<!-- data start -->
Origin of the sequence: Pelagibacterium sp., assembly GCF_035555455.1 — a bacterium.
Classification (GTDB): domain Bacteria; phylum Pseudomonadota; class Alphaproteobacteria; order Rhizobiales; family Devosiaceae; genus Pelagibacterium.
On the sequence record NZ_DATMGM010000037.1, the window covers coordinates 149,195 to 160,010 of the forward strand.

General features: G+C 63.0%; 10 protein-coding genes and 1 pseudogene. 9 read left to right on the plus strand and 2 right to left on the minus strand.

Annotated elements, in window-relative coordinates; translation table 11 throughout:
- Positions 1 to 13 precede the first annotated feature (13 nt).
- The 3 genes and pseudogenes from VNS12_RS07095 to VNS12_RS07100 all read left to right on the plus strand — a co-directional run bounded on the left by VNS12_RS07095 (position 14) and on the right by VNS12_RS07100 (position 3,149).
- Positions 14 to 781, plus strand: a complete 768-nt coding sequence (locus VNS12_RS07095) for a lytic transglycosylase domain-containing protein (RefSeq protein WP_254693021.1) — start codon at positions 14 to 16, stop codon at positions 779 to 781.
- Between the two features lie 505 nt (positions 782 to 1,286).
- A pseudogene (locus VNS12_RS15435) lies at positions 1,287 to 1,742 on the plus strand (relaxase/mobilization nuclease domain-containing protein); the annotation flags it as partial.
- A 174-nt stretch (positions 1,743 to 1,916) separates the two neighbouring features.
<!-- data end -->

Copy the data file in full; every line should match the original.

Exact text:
Origin of the sequence: Pelagibacterium sp., assembly GCF_035555455.1 — a bacterium.
Classification (GTDB): domain Bacteria; phylum Pseudomonadota; class Alphaproteobacteria; order Rhizobiales; family Devosiaceae; genus Pelagibacterium.
On the sequence record NZ_DATMGM010000037.1, the window covers coordinates 149,195 to 160,010 of the forward strand.

General features: G+C 63.0%; 10 protein-coding genes and 1 pseudogene. 9 read left to right on the plus strand and 2 right to left on the minus strand.

Annotated elements, in window-relative coordinates; translation table 11 throughout:
- Positions 1 to 13 precede the first annotated feature (13 nt).
- The 3 genes and pseudogenes from VNS12_RS07095 to VNS12_RS07100 all read left to right on the plus strand — a co-directional run bounded on the left by VNS12_RS07095 (position 14) and on the right by VNS12_RS07100 (position 3,149).
- Positions 14 to 781, plus strand: a complete 768-nt coding sequence (locus VNS12_RS07095) for a lytic transglycosylase domain-containing protein (RefSeq protein WP_254693021.1) — start codon at positions 14 to 16, stop codon at positions 779 to 781.
- Between the two features lie 505 nt (positions 782 to 1,286).
- A pseudogene (locus VNS12_RS15435) lies at positions 1,287 to 1,742 on the plus strand (relaxase/mobilization nuclease domain-containing protein); the annotation flags it as partial.
- A 174-nt stretch (positions 1,743 to 1,916) separates the two neighbouring features.